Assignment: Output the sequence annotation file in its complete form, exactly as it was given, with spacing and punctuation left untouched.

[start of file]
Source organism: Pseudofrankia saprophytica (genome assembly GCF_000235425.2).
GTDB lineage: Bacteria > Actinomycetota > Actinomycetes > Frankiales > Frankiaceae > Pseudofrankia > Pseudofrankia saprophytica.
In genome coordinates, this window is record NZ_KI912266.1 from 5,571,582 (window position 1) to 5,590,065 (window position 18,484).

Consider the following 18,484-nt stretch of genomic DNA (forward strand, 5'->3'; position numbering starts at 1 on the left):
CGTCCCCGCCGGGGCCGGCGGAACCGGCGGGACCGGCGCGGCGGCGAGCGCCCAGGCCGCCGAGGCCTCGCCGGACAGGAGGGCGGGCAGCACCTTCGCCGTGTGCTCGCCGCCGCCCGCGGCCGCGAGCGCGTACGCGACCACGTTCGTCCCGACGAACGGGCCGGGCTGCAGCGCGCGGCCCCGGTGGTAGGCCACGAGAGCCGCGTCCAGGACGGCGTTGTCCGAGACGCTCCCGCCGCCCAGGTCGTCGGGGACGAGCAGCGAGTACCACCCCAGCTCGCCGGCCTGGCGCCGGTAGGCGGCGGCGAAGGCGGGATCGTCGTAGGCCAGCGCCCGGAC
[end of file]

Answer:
Source organism: Pseudofrankia saprophytica (genome assembly GCF_000235425.2).
GTDB lineage: Bacteria > Actinomycetota > Actinomycetes > Frankiales > Frankiaceae > Pseudofrankia > Pseudofrankia saprophytica.
In genome coordinates, this window is record NZ_KI912266.1 from 5,571,582 (window position 1) to 5,590,065 (window position 18,484).

Consider the following 18,484-nt stretch of genomic DNA (forward strand, 5'->3'; position numbering starts at 1 on the left):
CGTCCCCGCCGGGGCCGGCGGAACCGGCGGGACCGGCGCGGCGGCGAGCGCCCAGGCCGCCGAGGCCTCGCCGGACAGGAGGGCGGGCAGCACCTTCGCCGTGTGCTCGCCGCCGCCCGCGGCCGCGAGCGCGTACGCGACCACGTTCGTCCCGACGAACGGGCCGGGCTGCAGCGCGCGGCCCCGGTGGTAGGCCACGAGAGCCGCGTCCAGGACGGCGTTGTCCGAGACGCTCCCGCCGCCCAGGTCGTCGGGGACGAGCAGCGAGTACCACCCCAGCTCGCCGGCCTGGCGCCGGTAGGCGGCGGCGAAGGCGGGATCGTCGTAGGCCAGCGCCCGGAC